MTN FA Cup R32: Hearts to face Okwawu, Liberty take on Olympics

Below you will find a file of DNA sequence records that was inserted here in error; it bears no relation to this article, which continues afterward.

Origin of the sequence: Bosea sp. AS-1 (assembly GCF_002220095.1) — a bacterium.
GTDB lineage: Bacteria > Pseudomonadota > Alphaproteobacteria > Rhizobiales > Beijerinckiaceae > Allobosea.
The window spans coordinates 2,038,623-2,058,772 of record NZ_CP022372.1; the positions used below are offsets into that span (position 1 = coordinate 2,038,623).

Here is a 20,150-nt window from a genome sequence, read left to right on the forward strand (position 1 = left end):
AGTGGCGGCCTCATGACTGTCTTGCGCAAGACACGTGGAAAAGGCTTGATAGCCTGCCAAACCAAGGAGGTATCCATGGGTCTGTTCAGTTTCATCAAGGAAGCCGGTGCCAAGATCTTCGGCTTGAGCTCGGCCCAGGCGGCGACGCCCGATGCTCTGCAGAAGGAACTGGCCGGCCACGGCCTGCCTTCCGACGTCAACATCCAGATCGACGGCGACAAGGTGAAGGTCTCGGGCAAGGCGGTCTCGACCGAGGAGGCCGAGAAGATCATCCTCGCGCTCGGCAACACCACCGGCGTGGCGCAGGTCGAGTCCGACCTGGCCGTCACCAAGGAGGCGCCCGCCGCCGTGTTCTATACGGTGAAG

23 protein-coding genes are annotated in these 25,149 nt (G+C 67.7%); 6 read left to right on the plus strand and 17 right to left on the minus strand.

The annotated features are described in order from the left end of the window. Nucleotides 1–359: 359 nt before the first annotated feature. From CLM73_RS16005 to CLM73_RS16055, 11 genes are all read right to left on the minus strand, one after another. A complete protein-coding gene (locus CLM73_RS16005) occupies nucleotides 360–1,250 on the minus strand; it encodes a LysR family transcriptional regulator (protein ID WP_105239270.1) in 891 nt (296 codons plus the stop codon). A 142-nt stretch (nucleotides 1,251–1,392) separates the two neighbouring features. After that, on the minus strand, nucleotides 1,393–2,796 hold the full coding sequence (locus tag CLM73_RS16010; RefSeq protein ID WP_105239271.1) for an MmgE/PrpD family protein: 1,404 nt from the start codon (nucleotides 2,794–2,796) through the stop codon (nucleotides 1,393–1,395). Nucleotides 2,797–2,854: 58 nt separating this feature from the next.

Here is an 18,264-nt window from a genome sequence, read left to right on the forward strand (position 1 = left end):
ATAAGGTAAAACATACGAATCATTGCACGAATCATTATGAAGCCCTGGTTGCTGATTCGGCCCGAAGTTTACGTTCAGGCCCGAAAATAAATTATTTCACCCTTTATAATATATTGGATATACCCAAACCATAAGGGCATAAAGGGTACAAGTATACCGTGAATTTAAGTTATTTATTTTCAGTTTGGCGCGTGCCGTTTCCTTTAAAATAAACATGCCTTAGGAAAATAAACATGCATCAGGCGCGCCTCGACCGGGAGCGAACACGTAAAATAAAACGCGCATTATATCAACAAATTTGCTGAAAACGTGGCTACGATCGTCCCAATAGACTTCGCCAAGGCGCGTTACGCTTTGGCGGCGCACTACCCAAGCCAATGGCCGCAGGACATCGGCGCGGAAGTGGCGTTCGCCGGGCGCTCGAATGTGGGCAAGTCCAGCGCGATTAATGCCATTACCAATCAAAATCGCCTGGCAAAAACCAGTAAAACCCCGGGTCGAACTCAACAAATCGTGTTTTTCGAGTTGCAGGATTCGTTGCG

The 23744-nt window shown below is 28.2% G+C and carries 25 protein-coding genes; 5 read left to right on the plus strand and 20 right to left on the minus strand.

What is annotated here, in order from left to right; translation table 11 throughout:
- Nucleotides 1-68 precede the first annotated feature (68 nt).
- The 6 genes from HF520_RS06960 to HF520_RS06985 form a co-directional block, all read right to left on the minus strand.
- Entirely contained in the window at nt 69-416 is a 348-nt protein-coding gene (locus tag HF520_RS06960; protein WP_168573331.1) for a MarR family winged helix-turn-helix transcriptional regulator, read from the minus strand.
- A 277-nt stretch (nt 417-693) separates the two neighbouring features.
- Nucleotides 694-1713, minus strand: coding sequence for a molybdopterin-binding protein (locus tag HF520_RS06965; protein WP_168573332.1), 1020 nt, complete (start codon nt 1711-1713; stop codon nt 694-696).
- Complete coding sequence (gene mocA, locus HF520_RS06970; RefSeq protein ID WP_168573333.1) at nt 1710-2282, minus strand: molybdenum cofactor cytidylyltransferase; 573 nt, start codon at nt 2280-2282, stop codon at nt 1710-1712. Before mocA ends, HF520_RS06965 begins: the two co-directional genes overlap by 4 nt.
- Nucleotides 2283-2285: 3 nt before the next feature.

first_imgAccra Hearts of Oak will come up against Division One side, Okwaku United in the round of 32 in the MTN FA Cup. The tie was one of the ties put together after the draw was held at the M Plaza Hotel in Accra on Wednesday.Hearts of Oak made it to the round of 32 after beating Danborn Fc while Okwawu defeated Blue Skies.The giant killers from the previous round, Asokwa Deportivo, will face Nzema Kotoko while Star Madrid’s prize for beating Dwarfs in the round of 64 is a meeting with Emmanuel FC.Bechem United will be at home against Unity FC and Tano Bofoakwa will travel to face Wa Suntaa.The only all-Premier League clash will happen at the Karl Reindorf Park in Dansoman between Liberty Professionals and Great Olympics.Below is the full draw:ZONE 1●Tamale City Fc vs Wamanafo Mighty Royals●Wa Suntaa vs Tano Bofoakwa●Bechem United vs Unity Fc●Paga Crocodile Stars vs Real Tamale United FC●Young Apostles vs Kenyase New DreamsZONE 2 ●Medeama SC vs King Faisal●Ashanti Gold vs Fc Samatex 1996●Bekwai Football Academy vs Unistar Academy●Venemous Vipers vs Elmina Sharks●Nzema Kotoko vs Asokwa DeportivoZONE 3●Accra Hearts of Oak vs Okwawu United●Legon Cities vs Vision Fc●Likpe Heroes vs Dreams Fc●Emmanuel Fc vs Star Madrid●Liberty Professionals vs Great Olympics●Tema Youth vs WAFAThe matches will be played between March 24 and 26, 2020.All the team will receive GHS 3,000 in appearance fees and GHS 500 worth or airtime from the headline sponsors, MTN.last_img read more